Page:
In the beginning of the month, DesignIntelligence released its 2011 America's Best Architecture & Design Schools rankings. Cornell was ranked first again, for the sixth time in seven years. The usual hubbub ensued: critics weighed in, students and alumni tweeted and blogged away, parents and high school students scrutinized the list like a consumer review book, looking to get the best for their (large sums of) money.
by Ann Lok Lui
Four years ago, I applied to Cornell University's bachelor of architecture program for two reasons. First, because I was eager to live somewhere new, and New York was as far as I could get from California; second, because Cornell was the ranked number one. Now, entering my thesis semester, I've gotten my taste of the east coast (they're right — it's cold). But I still have questions about the rankings that led me to Ithaca.
In 2010, Cornell suffered a string of six student suicides, provoking difficult questions of student wellness and mental health. Had the DesignIntelligence editors noticed what happened at Cornell, I wondered, had they seen for themselves the tall fences lining the gorges? Did these issues affect the 2011 rankings — or if they didn't, why not?
Since university rankings began 27 years ago with the US News & World Report, colleges and students have come to expect and demand objective, empirical measures of a good education. Everyone wants to know: Who's the best?
"People always need to be wary in the case of rankings," said Ellen Hazelkorn, the dean of the Graduate Research School at the Dublin Institute of Technology, whose book Rankings and the Reshaping of Higher Education will be published next year. "They measure what the producers think are the most important criteria and they've also weighted them. They may not be your criteria and they might not be important to measure."
University ranking schemes, sometimes called "league tables", rank colleges against one another. Most of these schemes use various "indicators" — which range from size of faculty, to the age of the university, to average SAT score of incoming students. These indicators are weighed in order of importance by editors and tallied to result in a final, qualitative score. The method is comparable to a weighed GPA. Consequently, editors are able to produce singular lists of schools while factoring in many variables.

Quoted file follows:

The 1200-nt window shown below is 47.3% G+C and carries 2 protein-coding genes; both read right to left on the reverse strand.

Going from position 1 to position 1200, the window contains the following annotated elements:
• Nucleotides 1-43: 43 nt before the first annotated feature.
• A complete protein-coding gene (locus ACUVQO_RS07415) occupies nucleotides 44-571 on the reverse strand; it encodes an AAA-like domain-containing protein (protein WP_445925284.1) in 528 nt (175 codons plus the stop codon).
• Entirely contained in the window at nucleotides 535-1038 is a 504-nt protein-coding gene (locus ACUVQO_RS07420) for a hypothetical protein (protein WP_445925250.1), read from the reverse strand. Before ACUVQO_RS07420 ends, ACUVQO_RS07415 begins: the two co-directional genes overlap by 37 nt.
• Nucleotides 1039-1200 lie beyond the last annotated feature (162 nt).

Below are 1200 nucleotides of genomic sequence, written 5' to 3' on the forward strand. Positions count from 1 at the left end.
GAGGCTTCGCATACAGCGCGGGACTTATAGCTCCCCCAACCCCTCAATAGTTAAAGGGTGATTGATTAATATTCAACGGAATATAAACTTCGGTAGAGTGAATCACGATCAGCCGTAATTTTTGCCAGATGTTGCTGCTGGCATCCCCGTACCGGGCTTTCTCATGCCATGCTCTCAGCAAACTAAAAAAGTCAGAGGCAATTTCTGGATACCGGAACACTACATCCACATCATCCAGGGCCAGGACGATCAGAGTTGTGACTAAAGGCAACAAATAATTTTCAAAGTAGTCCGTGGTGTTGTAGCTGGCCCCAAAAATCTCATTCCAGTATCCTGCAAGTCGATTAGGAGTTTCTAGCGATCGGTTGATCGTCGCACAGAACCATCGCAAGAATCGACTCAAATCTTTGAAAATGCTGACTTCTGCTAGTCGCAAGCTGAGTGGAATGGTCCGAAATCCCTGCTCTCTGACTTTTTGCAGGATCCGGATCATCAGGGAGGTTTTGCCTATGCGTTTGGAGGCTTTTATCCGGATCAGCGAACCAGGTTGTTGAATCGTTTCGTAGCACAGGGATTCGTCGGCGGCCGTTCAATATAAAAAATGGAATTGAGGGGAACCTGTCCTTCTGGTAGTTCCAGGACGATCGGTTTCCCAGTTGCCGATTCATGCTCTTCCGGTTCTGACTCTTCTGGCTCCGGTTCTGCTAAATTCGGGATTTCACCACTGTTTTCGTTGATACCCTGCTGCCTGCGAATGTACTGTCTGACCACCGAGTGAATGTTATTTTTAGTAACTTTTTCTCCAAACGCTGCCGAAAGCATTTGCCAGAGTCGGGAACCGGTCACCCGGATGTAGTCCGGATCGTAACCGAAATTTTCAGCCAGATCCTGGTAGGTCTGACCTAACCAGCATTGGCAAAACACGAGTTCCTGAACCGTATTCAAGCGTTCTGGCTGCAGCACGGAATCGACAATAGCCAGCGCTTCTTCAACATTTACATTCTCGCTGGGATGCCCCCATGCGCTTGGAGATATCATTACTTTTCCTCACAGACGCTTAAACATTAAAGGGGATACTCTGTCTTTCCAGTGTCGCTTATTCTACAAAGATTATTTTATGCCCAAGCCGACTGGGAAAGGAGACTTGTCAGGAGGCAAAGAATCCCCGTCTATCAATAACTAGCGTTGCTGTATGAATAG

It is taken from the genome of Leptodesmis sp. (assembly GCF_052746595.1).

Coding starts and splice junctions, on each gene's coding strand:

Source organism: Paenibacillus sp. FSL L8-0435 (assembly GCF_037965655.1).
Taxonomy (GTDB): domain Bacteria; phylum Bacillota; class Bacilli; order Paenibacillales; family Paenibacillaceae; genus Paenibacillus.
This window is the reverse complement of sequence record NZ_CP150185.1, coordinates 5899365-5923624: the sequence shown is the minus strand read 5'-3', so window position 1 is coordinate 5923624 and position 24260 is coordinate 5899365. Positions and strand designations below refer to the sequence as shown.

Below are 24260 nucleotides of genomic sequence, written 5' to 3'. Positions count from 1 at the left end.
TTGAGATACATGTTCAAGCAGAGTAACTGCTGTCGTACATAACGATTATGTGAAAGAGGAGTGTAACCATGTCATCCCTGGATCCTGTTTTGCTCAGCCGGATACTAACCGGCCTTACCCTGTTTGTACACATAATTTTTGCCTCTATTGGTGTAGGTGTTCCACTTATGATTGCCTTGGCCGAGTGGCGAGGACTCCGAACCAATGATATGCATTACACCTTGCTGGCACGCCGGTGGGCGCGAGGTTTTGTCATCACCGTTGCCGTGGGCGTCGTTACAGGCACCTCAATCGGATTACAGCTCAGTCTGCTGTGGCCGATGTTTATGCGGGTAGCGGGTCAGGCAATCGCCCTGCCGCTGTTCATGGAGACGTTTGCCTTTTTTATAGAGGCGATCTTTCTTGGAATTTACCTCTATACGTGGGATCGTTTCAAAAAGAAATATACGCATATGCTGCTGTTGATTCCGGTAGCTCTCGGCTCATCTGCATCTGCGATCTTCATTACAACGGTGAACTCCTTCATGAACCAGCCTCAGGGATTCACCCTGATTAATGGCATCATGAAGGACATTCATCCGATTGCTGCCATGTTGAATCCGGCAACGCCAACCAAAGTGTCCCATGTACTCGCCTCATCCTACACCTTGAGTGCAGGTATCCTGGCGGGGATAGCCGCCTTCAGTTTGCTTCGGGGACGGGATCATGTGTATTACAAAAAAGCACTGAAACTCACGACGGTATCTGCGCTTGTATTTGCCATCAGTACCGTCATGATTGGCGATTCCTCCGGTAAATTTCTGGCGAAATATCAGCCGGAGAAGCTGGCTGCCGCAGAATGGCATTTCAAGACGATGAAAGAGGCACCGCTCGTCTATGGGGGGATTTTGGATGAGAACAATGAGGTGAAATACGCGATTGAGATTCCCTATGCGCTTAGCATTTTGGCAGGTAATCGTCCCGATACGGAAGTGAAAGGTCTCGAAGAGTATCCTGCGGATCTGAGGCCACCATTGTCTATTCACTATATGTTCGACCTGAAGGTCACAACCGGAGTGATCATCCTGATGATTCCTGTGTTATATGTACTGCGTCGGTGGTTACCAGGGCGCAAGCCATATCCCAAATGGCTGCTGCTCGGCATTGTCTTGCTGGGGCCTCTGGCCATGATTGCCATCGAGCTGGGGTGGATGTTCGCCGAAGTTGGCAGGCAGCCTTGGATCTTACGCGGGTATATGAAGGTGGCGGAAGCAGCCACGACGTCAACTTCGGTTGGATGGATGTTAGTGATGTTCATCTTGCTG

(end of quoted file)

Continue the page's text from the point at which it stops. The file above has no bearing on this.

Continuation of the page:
"The authors of these rankings are imposing a specific definition of quality on the institutions being ranked," wrote Alex Usher and Massimo Savino, from Toronto's Educational Policy Institute, in their paper A World of Difference.
"The fact that there may be other legitimate indicators or combinations of indicators is usually passed over in silence. To the reader, the author's judgment is in effect final."
Editors literally choose the institutions that make the cut with their choice of indicators. Throw out one measurement — and a university will suddenly drop — or weigh another measurement higher — and another university will rise to the top of the list.
DesignIntelligence's "Best Architecture & Design Schools" ranking has one indicator.
"The [Best Design Schools] rankings are based solely on the question we pose to invited participants: 'In your experience, which schools are best preparing students for professional practice?'" wrote Jane Gaboury, the Editor and Associate Publisher of DesignIntelligence, in an e-mail.
I was prepared to write an extravagant paragraph explaining what indicators I thought the DesignIntelligence rankings were missing — but it turns out, it's missing all them. DesignIntelligence's ranking methodology reviews one indicator: single-response survey results from some 220 firms.
"The methodology we use to use in our Best Schools research stems from the project's history," wrote Gaboury in an e-mail, when asked about why only one indicator is used in the DesignIntelligence rankings. According to Gaboury, in the nineties, the rankings were conceived of at a Design Futures Council executive board "think thank," an informal conversation that became the jig that the current survey is modeled from.
In nation-wide rankings, it is already hard to believe that a single set of indicators speak for what all students want. However, US News & World Report has 15 indicators (only one of which is a survey), Times Higher Education Supplement has 9, Melbourne Institute has 26, and The Wuhan University Center for Science Evaluation has a whopping 45. In architecture, a field that attracts diverse students with myriad interests, the idea that one indicator can speak to what any of us want from education is absurd.
Additionally, the professional practice survey indicator raises more questions than it answers. Other ranking systems also use third-party data and data provided by the universities themselves.
"Survey data is scientific in the sense that it records observations accurately," wrote Usher and Savino, "but [...] critics might reasonably question the value of such observations, as very few employers or opinion-makers are likely to have detailed views on or knowledge of every institution under scrutiny."